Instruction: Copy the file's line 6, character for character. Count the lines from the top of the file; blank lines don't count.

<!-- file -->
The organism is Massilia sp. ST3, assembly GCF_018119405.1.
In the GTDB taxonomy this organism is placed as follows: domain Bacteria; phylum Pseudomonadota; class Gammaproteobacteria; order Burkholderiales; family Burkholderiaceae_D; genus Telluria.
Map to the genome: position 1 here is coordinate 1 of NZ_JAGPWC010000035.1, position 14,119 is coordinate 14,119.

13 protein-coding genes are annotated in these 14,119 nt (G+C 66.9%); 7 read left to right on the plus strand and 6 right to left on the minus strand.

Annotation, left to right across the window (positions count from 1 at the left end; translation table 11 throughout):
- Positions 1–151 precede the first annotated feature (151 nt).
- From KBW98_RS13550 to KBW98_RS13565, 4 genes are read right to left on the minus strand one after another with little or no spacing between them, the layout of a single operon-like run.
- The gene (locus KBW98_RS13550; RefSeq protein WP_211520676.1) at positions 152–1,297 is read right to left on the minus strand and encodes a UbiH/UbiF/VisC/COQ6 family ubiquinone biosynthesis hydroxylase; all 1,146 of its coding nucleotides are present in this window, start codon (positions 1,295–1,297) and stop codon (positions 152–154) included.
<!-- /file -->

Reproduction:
- Positions 1–151 precede the first annotated feature (151 nt).